By heading down a unique path, the results in this music documentary are magnificent.
Music documentaries usually fall into a few limited categories, including glowing hagiographies, concert films and rise-and-fall tragedies. These categories persist, at least in part, because they provide foolproof audience-friendly templates for filmmakers to follow. Milford Graves Full Mantis goes down a completely different path and the results are magnificent.
Milford Graves is a famed jazz drummer and percussionist who has performed with the likes of Albert Ayler and Paul Bley. Although Graves is justfiably regarded for his drumming, music is a single element of a personal philosophy that synthesizes art, physiology, alternative medicine and martial arts. Co-directors Jake Meginsky, who has studied under Graves for 15 years, and Neil Young eschew standard tools and techniques (e.g., linear biographical timelines, detached narration, multiple talking heads) to capture multiple aspects of their subject's life and personality.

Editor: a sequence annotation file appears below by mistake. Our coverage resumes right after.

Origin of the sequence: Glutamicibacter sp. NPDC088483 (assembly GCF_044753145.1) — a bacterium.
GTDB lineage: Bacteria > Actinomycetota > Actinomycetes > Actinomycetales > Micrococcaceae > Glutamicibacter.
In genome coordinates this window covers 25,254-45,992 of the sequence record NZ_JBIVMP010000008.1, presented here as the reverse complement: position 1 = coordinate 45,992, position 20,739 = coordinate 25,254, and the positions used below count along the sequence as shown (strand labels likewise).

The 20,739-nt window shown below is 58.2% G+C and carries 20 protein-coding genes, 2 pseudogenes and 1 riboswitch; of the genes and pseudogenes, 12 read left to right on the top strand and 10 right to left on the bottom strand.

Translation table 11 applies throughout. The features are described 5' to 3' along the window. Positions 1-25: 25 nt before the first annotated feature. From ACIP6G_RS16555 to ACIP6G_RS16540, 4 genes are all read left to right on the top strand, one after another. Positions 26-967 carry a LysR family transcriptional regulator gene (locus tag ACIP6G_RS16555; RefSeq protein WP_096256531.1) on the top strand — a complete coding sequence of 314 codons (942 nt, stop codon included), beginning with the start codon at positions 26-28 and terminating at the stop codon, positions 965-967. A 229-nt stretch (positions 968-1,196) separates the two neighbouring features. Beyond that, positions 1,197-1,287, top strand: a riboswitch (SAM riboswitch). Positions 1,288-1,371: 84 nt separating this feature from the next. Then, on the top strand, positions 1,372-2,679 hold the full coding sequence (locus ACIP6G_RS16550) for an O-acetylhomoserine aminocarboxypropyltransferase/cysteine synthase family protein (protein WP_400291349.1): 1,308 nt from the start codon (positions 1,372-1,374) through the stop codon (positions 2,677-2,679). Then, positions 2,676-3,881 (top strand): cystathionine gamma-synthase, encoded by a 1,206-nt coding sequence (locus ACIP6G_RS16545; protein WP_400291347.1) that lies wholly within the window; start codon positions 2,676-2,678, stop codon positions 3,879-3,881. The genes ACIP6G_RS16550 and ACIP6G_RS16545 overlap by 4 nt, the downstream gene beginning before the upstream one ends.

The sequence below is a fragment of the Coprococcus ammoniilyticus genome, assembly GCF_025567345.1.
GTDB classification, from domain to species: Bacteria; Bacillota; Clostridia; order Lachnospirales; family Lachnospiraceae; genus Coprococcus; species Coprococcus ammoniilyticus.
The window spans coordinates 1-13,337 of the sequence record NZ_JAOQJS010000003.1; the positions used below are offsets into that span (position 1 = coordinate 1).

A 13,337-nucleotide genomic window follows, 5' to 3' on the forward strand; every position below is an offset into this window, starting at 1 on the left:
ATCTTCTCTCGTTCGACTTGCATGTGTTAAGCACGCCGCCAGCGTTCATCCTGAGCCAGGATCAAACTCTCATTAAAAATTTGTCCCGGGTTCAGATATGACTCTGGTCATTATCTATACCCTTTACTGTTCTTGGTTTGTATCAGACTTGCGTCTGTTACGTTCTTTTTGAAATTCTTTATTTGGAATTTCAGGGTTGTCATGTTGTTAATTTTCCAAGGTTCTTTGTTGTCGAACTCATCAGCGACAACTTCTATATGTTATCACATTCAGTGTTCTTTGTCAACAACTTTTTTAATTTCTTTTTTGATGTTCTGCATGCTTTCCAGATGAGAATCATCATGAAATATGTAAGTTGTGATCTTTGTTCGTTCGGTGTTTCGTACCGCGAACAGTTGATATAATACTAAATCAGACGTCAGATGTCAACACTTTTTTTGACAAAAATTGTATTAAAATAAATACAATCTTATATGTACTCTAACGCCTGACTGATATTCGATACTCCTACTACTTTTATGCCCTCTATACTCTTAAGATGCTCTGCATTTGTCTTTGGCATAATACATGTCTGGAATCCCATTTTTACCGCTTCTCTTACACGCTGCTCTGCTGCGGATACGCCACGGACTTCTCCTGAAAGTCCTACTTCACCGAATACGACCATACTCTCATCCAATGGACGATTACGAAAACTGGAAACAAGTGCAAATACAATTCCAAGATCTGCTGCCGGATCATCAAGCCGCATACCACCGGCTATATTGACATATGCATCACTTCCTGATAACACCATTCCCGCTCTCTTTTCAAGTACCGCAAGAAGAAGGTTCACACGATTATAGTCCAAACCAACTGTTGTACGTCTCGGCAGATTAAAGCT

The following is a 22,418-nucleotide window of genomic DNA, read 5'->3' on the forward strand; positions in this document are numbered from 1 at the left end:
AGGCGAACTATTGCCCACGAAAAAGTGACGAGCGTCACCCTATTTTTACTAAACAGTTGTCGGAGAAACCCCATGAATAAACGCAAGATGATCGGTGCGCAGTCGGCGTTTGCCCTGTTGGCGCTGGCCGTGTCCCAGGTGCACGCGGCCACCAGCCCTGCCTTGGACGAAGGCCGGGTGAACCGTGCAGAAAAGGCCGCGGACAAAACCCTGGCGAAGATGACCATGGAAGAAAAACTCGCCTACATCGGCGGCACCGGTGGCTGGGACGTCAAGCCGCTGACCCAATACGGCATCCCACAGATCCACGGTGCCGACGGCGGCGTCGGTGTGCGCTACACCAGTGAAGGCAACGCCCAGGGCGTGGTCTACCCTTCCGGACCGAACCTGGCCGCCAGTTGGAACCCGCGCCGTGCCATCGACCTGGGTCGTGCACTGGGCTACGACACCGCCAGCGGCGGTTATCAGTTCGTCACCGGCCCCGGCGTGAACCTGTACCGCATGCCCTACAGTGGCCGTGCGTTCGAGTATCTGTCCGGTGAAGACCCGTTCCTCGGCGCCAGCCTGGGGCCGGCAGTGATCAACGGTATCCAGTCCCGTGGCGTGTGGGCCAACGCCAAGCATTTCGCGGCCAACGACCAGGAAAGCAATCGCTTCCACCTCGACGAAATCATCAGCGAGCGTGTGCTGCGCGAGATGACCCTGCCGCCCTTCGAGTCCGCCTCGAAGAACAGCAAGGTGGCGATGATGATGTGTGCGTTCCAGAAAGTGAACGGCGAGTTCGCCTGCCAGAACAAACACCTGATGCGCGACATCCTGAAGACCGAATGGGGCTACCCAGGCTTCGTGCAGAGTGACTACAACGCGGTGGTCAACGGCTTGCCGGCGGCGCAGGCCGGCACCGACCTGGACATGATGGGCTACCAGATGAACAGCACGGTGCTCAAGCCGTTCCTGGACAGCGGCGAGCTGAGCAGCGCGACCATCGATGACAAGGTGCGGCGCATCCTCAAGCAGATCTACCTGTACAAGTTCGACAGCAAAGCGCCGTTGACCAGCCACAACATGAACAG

Milford Graves Full Mantis is solely focused on what the arist has to communicate to the world. The film was shot in-and-around the Graves' home in Jamaica, New York. The house's exterior is adorned with stones and crystals. A colorful eclectic garden teems with bees, butterflies and other insects. Inside the house, one finds sculptures, instruments, computers and books. At the center of this rich environment is Graves who, at the age of 76, is full of energy, creativity and vunerablity. His musings are interspersed with rare archival footage, art and photos. All of this material is assembled with a fluid hypnotic style that reflects the many moods and rhythms emanating from Graves' words and music.
Milford Graves Full Mantis is a beautiful and carefully constructed portrait of a uniquely talented human being. What's more, the film shows the creative possibilities that still exist within the increasingly staid realm of music docs.